Phil Vickery, the Gloucester captain and Lions tight-head prop, will return to England's Six Nations side for the match with Ireland at Twickenham on Saturday – an unexpected development, given the big West Countryman's lack of activity since breaking a hand during his club's European Shield match in La Rochelle almost a month ago. Rather more predictably, Martin Johnson, who might easily have broken a bone or two of his own in thumping an opponent on Sunday, has also been given the all-clear.
Shortly after succeeding Jack Rowell as the coach-cum-manager of the red rose army in 1997, Clive Woodward suspended Johnson for a Test with the Springboks after the Leicester lock had been spotted clouting Justin Marshall, the New Zealand scrum-half, during a match at Old Trafford. The boss has clearly toughened up his act since then. Despite the fact that Robert Horner, the Rugby Football Union's disciplinary officer, is about to investigate Johnson's televised assault on the Saracens hooker Robbie Russell at the weekend, there was no evidence last night that Woodward had even considered omitting his captain on this occasion.
There is, however, a chance that Johnson will miss the highly significant game with France in Paris next month. Under RFU regulations, Horner has the power to bring disciplinary proceedings against a player deemed to have overstepped the mark to a serious degree, irrespective of whether his misdemeanour was addressed by match officials at the time. Although Johnson was sent to the sin-bin for clouting Russell, who ended up with six stitches in an eye wound and was unable to take a full part in Scotland's training run yesterday, that punishment is unlikely to mark the end of the story.
Peter Wheeler, the Leicester chief executive, yesterday accused "certain sections of the media" of picking on Johnson. Leaving aside the fact that no one in his right mind would contemplate such a thing, for fear of being reduced to his component parts, Wheeler ignored the fact that the world's best second row is fast becoming the world's most intemperate second row into the bargain. Johnson's disciplinary record since the 1997 Lions tour of South Africa is grim indeed, and this latest transgression may be seen as one too many.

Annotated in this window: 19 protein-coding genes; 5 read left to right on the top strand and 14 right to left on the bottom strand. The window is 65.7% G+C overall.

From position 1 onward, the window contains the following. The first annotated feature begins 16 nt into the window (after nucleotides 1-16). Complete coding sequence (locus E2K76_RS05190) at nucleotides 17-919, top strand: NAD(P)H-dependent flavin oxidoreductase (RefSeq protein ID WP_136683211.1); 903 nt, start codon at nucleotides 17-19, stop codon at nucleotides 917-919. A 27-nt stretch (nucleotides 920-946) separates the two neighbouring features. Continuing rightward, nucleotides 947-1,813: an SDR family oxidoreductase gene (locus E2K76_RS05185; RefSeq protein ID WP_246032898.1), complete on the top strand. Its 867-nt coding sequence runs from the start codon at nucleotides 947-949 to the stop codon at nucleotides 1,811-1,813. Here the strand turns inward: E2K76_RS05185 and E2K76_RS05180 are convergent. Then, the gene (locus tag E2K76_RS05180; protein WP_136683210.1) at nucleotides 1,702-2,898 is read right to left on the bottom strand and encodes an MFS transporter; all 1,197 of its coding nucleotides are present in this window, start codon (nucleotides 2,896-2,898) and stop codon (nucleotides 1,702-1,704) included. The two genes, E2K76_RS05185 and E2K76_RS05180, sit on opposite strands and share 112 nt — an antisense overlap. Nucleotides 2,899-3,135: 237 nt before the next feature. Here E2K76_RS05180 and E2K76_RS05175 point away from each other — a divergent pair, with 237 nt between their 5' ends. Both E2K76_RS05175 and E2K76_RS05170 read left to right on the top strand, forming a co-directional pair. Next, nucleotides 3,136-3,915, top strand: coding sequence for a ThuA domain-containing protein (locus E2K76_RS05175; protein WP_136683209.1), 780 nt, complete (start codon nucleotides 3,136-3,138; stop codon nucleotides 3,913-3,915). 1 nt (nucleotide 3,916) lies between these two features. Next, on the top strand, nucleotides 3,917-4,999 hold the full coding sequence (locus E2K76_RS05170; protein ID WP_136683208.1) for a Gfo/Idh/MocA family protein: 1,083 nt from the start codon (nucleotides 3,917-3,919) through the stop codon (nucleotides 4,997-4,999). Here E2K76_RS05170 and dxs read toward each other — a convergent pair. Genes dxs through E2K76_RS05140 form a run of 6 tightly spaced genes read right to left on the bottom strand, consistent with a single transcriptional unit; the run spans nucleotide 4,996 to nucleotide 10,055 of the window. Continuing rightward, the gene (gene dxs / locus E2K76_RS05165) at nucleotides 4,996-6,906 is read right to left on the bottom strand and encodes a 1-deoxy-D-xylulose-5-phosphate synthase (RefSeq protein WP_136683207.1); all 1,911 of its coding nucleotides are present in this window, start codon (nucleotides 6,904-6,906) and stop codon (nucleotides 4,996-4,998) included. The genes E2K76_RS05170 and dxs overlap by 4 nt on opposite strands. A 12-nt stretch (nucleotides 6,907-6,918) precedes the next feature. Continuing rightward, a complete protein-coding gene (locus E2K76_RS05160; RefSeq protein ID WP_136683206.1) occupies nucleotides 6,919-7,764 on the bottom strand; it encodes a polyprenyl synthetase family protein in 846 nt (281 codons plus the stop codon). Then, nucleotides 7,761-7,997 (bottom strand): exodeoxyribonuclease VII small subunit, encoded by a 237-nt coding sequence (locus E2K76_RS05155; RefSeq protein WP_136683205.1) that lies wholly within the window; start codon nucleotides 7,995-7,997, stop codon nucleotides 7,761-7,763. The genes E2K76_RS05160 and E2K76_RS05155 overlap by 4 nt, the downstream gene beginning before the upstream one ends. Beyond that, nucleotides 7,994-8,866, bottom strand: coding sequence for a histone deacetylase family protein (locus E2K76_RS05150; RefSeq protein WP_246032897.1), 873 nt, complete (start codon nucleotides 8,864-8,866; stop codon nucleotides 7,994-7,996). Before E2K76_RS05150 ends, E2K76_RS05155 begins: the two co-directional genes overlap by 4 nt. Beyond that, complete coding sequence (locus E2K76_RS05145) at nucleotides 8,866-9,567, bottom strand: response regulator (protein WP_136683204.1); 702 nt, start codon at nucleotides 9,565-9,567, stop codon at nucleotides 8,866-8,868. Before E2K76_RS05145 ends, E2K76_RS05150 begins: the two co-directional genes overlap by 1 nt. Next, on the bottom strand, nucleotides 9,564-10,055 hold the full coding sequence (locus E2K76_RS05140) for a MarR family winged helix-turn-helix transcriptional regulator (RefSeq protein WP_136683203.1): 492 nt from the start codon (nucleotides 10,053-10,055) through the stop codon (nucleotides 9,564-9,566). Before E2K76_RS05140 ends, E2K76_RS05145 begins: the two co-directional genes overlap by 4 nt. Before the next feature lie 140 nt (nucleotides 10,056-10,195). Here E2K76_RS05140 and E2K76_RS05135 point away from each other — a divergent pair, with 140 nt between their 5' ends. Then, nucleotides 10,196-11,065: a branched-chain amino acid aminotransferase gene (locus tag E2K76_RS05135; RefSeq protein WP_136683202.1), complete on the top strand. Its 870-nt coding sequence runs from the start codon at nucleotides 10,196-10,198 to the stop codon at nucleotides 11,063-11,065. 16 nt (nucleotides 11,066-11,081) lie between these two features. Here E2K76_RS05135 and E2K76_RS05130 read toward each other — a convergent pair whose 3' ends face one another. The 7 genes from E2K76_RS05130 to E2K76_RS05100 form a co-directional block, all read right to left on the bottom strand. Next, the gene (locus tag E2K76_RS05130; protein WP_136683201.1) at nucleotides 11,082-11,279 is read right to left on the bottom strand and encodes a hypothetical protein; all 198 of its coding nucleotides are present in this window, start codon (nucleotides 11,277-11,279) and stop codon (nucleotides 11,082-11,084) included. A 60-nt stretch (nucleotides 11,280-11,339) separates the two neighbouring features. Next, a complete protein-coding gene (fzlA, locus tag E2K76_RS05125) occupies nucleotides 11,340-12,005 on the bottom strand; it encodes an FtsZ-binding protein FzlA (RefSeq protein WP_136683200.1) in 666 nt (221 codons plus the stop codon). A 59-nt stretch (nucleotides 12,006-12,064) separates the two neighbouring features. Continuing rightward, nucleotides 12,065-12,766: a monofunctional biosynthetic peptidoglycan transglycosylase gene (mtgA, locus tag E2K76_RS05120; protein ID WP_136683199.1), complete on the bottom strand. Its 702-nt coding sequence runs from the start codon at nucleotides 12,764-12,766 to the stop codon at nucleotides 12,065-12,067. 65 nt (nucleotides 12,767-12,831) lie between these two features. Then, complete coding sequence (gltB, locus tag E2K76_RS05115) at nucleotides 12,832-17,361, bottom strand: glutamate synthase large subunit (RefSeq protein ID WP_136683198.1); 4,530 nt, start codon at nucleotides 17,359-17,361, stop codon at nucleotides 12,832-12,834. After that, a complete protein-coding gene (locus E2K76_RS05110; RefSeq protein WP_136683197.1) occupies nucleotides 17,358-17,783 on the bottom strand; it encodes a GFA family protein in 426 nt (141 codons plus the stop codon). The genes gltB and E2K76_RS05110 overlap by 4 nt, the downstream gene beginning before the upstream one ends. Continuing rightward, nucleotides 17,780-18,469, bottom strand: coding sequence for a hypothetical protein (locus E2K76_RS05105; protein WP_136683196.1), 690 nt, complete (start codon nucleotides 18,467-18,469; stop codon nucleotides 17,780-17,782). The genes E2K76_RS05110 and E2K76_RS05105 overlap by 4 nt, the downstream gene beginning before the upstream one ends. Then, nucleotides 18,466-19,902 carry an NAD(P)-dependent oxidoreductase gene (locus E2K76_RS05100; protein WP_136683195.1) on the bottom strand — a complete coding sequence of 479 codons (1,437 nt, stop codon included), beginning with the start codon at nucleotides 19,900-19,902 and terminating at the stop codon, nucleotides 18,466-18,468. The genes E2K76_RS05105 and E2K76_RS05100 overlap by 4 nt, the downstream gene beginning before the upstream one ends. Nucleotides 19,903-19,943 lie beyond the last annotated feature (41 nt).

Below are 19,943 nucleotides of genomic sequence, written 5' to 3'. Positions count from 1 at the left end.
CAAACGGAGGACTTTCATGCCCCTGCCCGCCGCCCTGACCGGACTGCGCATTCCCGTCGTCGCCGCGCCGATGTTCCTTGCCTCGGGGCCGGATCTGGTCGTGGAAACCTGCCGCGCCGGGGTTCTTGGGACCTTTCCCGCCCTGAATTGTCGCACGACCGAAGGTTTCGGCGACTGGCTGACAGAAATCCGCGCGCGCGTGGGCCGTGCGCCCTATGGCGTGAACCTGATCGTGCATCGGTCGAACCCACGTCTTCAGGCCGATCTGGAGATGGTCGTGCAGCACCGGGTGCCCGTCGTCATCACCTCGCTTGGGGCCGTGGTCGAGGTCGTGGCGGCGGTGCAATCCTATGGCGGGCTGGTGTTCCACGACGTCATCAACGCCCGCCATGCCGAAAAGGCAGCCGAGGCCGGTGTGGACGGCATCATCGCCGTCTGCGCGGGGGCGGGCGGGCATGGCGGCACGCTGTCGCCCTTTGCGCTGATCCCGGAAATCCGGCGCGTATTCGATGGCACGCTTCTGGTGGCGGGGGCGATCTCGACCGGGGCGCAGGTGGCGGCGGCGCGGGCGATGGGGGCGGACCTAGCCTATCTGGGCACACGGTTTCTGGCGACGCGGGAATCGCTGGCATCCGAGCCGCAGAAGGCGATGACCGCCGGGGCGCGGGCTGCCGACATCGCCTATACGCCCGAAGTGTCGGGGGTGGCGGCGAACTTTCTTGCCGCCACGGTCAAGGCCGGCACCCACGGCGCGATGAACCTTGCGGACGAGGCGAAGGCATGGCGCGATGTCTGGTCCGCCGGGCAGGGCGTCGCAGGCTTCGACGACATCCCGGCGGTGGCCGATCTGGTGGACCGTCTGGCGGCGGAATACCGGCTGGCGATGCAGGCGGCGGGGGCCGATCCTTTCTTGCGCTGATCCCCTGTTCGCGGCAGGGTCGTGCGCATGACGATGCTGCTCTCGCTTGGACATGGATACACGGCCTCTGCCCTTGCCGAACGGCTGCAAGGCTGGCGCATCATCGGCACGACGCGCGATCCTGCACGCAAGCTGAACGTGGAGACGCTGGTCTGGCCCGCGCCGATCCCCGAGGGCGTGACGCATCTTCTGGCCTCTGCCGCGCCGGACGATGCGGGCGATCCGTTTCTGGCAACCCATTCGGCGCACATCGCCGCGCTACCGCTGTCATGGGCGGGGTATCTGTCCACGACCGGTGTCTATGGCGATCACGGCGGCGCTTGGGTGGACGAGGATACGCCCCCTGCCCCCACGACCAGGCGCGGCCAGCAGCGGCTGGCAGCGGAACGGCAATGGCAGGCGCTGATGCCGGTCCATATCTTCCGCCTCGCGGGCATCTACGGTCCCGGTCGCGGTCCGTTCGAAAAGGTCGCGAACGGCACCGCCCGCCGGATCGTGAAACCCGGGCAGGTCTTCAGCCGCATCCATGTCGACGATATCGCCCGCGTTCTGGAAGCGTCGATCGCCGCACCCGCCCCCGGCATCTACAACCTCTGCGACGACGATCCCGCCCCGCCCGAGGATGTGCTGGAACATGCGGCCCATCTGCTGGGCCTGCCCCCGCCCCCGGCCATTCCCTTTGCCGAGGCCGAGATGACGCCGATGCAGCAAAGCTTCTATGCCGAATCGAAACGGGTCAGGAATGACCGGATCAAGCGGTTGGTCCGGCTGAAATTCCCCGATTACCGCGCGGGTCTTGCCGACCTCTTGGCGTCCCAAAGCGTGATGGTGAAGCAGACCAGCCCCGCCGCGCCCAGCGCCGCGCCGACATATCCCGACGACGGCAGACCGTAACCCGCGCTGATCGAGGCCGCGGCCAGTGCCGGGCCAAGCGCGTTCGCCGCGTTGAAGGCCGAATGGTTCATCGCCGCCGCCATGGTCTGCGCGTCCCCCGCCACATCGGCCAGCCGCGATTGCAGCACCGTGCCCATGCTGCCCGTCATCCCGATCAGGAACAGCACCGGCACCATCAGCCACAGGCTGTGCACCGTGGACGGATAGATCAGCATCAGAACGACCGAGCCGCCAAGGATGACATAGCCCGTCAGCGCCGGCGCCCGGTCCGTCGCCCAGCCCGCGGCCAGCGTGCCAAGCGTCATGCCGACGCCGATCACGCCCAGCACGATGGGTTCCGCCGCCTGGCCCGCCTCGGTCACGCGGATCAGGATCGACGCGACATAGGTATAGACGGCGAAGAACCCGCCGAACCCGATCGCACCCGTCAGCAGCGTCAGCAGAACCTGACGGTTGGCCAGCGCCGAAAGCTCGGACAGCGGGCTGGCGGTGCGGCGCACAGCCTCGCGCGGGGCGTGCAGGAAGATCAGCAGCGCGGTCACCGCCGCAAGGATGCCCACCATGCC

Vickery's reappearance accounts for the one change to the starting line-up that rattled up a record victory against the Scots in the opening round of championship matches. He resumes at the expense of his fellow West Country prop, Julian White of Bristol. However, Woodward has tinkered with his bench options: Dorian West, the Leicester hooker, has finally shaken off persistent groin problems and returns to the match-day squad at the expense of Bath's Mark Regan, while another Leicester forward, the flanker Lewis Moody, has also been declared fit, and replaces his club-mate Martin Corry, who was not considered because of an ankle injury.
Fitness issues surrounding Mike Tindall, the Bath centre, and Kyran Bracken, the Saracens scrum-half, have been resolved, much to the selectors' relief. Tindall is the only specialist outside centre of international class available to Woodward, while Bracken's status as England's senior No 9 is unchallenged in the continued absence of the injured Matthew Dawson. The manager may have great faith in the talents of Nick Duncombe, the miniscule 20-year-old Harlequin, but he would not throw him to the Irish wolfhounds by choice.
If England's captain can consider himself more than a little fortunate to be participating this weekend, Scotland's captain has good reason to curse his luck. Budge Pountney, the Northampton flanker, will miss the match with Italy at Rome's Stadio Flaminio because of a torn abdominal muscle – the injury that prevented him appearing in last weekend's Premiership match with Sale. Pountney hurt himself in training last week and is unlikely to play again before the third round of Six Nations matches on 2 March, when the Scots travel to Dublin.
Andy Mower, of Newcastle, has been pulled into the squad as cover and looks likely to beat the more experienced Martin Leslie to a starting place against the Italians – a tough ask for any open-side specialist, given Mauro Bergamasco's reputation as the most potent breakaway in northern hemisphere rugby. While Doug Morgan, the team manager, referred to Pountney's withdrawal as "a major setback", the assistant coach, John Rutherford, said: "Budge's absence will not force us to alter our strategy, because Andy is a top-class open side."
Rutherford also hinted that Duncan Hodge would face the Azzurri, despite the Edinburgh outside-half's calamitous kicking against England 10 days ago. "Hodge is the best all-round kicker in the squad," he said. Hodge is indeed more reliable than Gregor Townsend, Kenny Logan or Chris Paterson, but he is no Diego Dominguez, as Dominguez will aim to demonstrate in Rome this weekend.Reuse content